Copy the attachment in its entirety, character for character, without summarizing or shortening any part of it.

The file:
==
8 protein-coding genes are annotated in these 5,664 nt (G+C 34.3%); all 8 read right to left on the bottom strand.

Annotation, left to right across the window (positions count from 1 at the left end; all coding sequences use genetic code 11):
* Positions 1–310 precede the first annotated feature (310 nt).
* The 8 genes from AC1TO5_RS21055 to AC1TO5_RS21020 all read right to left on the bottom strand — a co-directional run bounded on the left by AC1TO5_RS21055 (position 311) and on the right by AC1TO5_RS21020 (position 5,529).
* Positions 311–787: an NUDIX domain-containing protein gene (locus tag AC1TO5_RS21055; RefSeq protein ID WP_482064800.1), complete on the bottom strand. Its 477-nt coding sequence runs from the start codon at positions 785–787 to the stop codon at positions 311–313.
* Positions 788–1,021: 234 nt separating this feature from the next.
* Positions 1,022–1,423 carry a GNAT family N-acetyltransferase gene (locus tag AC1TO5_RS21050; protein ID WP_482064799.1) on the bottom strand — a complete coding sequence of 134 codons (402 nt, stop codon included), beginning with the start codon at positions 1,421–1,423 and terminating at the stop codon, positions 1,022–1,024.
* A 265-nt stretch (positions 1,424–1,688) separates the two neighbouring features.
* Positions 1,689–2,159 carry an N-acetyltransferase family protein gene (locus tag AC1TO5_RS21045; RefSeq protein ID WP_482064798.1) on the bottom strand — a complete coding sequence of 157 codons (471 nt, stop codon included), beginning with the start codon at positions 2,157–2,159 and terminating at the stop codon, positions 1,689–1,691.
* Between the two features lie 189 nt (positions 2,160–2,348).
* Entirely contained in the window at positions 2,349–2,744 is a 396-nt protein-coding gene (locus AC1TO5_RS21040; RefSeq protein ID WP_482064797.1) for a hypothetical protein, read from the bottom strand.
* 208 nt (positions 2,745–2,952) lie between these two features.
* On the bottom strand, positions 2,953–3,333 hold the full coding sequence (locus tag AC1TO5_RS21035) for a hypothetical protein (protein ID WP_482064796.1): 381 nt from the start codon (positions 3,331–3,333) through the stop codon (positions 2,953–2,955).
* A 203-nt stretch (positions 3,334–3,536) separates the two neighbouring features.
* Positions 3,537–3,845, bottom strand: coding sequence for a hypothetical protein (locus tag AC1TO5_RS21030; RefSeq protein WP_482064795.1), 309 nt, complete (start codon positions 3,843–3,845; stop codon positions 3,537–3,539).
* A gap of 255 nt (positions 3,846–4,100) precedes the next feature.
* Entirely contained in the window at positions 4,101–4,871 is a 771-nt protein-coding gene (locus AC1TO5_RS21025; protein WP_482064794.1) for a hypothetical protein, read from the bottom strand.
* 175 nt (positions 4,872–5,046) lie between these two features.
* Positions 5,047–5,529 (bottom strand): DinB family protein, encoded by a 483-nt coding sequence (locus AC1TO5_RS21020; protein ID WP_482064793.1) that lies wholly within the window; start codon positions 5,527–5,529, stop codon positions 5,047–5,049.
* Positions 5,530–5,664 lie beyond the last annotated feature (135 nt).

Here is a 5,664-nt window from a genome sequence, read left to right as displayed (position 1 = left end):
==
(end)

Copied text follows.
8 protein-coding genes are annotated in these 5,664 nt (G+C 34.3%); all 8 read right to left on the bottom strand.

Annotation, left to right across the window (positions count from 1 at the left end; all coding sequences use genetic code 11):
* Positions 1–310 precede the first annotated feature (310 nt).
* The 8 genes from AC1TO5_RS21055 to AC1TO5_RS21020 all read right to left on the bottom strand — a co-directional run bounded on the left by AC1TO5_RS21055 (position 311) and on the right by AC1TO5_RS21020 (position 5,529).
* Positions 311–787: an NUDIX domain-containing protein gene (locus tag AC1TO5_RS21055; RefSeq protein ID WP_482064800.1), complete on the bottom strand. Its 477-nt coding sequence runs from the start codon at positions 785–787 to the stop codon at positions 311–313.
* Positions 788–1,021: 234 nt separating this feature from the next.
* Positions 1,022–1,423 carry a GNAT family N-acetyltransferase gene (locus tag AC1TO5_RS21050; protein ID WP_482064799.1) on the bottom strand — a complete coding sequence of 134 codons (402 nt, stop codon included), beginning with the start codon at positions 1,421–1,423 and terminating at the stop codon, positions 1,022–1,024.
* A 265-nt stretch (positions 1,424–1,688) separates the two neighbouring features.
* Positions 1,689–2,159 carry an N-acetyltransferase family protein gene (locus tag AC1TO5_RS21045; RefSeq protein ID WP_482064798.1) on the bottom strand — a complete coding sequence of 157 codons (471 nt, stop codon included), beginning with the start codon at positions 2,157–2,159 and terminating at the stop codon, positions 1,689–1,691.
* Between the two features lie 189 nt (positions 2,160–2,348).
* Entirely contained in the window at positions 2,349–2,744 is a 396-nt protein-coding gene (locus AC1TO5_RS21040; RefSeq protein ID WP_482064797.1) for a hypothetical protein, read from the bottom strand.
* 208 nt (positions 2,745–2,952) lie between these two features.
* On the bottom strand, positions 2,953–3,333 hold the full coding sequence (locus tag AC1TO5_RS21035) for a hypothetical protein (protein ID WP_482064796.1): 381 nt from the start codon (positions 3,331–3,333) through the stop codon (positions 2,953–2,955).
* A 203-nt stretch (positions 3,334–3,536) separates the two neighbouring features.
* Positions 3,537–3,845, bottom strand: coding sequence for a hypothetical protein (locus tag AC1TO5_RS21030; RefSeq protein WP_482064795.1), 309 nt, complete (start codon positions 3,843–3,845; stop codon positions 3,537–3,539).
* A gap of 255 nt (positions 3,846–4,100) precedes the next feature.
* Entirely contained in the window at positions 4,101–4,871 is a 771-nt protein-coding gene (locus AC1TO5_RS21025; protein WP_482064794.1) for a hypothetical protein, read from the bottom strand.
* 175 nt (positions 4,872–5,046) lie between these two features.
* Positions 5,047–5,529 (bottom strand): DinB family protein, encoded by a 483-nt coding sequence (locus AC1TO5_RS21020; protein ID WP_482064793.1) that lies wholly within the window; start codon positions 5,527–5,529, stop codon positions 5,047–5,049.
* Positions 5,530–5,664 lie beyond the last annotated feature (135 nt).

Here is a 5,664-nt window from a genome sequence, read left to right as displayed (position 1 = left end):